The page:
Laura Christine Beale is receiving a Bachelor of Science Degree in Biotechnology. Following graduation, Laura plans to pursue an occupation in her field of study and attend the Master of Science in Biotechnology program at Marywood University. Laura plans to attend graduate school in the fall of 2007 and following her degree, attend medical school to pursue a career as a Doctor of Medicine. She is a founding member, and current president of the Marywood University chapter of the American Chemical Society Student Affiliates, as well as a former officer and member of the Biology Club. She is also the recipient of the Sister M. Sylvia Morgan Medal for Premedical Studies. Laura elected to pursue a Citation in Honors as a means to enhance her undergraduate learning experience and to strengthen her passion for science. Laura would like to extend her gratitude to her thesis director and research advisor, Dr. Deborah Hokien, for her encouragement and expertise throughout this process; her reader, Dr. Jill A. Murray, for her perspective and contributions; Ms. Christina Elvidge for her support and invaluable guidance; Mr. Marty Gilligan and Dr. Brian Whitman for their excellent ideas and inspiration; and her family for their unconditional love and support of all her endeavors.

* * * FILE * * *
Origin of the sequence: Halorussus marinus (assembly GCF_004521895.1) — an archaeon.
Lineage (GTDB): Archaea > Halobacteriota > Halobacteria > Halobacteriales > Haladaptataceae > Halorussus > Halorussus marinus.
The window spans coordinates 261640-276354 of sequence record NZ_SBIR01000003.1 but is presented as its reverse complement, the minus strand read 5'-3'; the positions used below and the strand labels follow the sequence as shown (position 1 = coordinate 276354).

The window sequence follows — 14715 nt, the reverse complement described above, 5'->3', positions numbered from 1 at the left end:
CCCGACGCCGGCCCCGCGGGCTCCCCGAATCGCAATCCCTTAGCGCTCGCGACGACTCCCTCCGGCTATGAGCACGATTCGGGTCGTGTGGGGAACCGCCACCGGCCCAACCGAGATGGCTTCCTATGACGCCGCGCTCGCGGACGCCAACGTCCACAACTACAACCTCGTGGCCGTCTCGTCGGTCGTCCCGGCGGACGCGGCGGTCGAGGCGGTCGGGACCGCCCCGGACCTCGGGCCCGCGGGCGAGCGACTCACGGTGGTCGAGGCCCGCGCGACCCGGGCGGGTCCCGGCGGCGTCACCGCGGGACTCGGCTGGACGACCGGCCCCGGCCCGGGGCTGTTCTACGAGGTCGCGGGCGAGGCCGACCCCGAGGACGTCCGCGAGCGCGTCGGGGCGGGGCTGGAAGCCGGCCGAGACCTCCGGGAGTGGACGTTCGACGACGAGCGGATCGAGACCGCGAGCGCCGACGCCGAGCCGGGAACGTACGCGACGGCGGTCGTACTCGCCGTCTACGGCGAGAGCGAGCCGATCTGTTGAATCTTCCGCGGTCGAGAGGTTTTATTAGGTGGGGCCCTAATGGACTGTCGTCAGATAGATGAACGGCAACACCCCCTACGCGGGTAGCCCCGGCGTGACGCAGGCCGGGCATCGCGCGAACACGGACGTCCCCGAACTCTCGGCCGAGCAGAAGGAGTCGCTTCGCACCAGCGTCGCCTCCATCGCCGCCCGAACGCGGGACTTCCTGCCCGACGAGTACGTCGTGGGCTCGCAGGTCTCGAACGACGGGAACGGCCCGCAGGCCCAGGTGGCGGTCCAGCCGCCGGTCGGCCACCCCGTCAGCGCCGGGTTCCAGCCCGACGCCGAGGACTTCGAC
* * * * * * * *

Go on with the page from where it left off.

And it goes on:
Director: Dr. Deborah Hokien
Reader: Dr. Jill Murray
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Naturally occurring processes in plants and bacteria are used often to remove chemicals and heavy metals from contaminated water and soil. For chemical spills that are difficult to remove from a contaminated site, the organisms with the most potential for removing these pollutants are bacteria because they are inexpensive to maintain and have well characterized genomes. This characterization allows scientists to manipulate on a genetic level the ability of the bacteria to uptake or degrade chemicals and metals more efficiently. There are certain ethical concerns, however, that exist regarding the artificial genetic alteration of bacterial genomes in bioremediating bacteria. These concerns include: (1) the unknown effects the genetically altered bacteria will have on the environment and native bacterial species when released into a contaminated site and (2) how these bacteria will effect that environment once the contaminates have been degraded and removed. One approach to resolving these concerns is to observe communication between two different types of bacteria in the form of natural genetic exchange within a contaminated environment. The result can produce new hybrid bacteria with the ability to metabolize several different chemicals and metals than the native bacteria alone. The discovery and utilization of these natural hybrids can serve as an alternative to traditional genetically altered bacteria for environmental clean-ups. These naturally occurring hybrids can be created from species native to the contaminated site whose metabolic behaviors in that environment have already been characterized. Because these hybrid bacteria are native to the contaminated site in which they are used, it is likely that they will have no effect on that environment and other native bacterial species.
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